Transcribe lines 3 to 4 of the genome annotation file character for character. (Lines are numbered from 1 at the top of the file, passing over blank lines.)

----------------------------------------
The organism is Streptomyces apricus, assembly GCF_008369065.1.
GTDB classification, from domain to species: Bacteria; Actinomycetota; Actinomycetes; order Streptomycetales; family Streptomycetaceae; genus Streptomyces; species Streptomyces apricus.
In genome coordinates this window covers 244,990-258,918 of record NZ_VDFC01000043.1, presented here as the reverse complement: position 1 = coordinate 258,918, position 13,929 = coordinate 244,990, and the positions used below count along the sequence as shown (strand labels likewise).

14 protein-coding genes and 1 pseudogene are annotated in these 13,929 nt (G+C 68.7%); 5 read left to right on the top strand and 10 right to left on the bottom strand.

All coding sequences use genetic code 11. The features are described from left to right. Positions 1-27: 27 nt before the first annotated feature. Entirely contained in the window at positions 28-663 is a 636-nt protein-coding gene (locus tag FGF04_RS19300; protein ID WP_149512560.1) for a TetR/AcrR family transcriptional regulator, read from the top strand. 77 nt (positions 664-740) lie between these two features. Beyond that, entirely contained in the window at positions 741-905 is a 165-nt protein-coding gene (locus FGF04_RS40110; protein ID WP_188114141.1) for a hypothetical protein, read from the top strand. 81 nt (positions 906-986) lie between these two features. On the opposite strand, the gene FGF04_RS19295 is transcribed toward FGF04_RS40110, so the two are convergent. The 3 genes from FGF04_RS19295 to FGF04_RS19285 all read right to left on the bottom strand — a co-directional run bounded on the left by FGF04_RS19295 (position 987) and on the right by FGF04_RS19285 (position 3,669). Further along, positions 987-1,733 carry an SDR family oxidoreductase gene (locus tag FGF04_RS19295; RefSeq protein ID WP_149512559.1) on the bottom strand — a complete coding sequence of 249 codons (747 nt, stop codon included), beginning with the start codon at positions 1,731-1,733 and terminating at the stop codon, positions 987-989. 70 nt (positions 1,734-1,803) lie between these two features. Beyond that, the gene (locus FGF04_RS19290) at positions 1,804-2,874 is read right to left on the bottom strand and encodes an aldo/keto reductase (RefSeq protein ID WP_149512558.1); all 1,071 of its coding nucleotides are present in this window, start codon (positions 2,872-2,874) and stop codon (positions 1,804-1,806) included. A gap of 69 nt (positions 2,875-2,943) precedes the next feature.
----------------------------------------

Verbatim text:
In genome coordinates this window covers 244,990-258,918 of record NZ_VDFC01000043.1, presented here as the reverse complement: position 1 = coordinate 258,918, position 13,929 = coordinate 244,990, and the positions used below count along the sequence as shown (strand labels likewise).

14 protein-coding genes and 1 pseudogene are annotated in these 13,929 nt (G+C 68.7%); 5 read left to right on the top strand and 10 right to left on the bottom strand.